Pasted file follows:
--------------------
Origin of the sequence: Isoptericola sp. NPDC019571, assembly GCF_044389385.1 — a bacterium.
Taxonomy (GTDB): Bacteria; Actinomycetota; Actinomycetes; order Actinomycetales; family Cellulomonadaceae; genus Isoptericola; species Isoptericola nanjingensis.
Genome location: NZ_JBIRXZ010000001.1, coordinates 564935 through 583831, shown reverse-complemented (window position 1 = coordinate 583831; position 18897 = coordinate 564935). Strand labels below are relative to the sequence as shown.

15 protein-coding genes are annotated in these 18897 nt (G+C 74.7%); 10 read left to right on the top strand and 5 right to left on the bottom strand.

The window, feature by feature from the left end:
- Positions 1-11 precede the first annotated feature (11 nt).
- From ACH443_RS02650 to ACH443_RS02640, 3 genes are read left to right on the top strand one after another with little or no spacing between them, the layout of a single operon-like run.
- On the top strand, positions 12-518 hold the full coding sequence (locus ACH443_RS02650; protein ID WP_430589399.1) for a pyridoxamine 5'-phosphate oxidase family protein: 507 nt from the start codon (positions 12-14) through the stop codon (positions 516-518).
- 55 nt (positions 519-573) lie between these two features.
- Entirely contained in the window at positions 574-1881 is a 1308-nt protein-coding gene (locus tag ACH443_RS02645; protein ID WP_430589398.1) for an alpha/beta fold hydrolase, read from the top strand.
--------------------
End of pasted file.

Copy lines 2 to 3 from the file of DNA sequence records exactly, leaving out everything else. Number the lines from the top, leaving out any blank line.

Taxonomy (GTDB): Bacteria; Actinomycetota; Actinomycetes; order Actinomycetales; family Cellulomonadaceae; genus Isoptericola; species Isoptericola nanjingensis.
Genome location: NZ_JBIRXZ010000001.1, coordinates 564935 through 583831, shown reverse-complemented (window position 1 = coordinate 583831; position 18897 = coordinate 564935). Strand labels below are relative to the sequence as shown.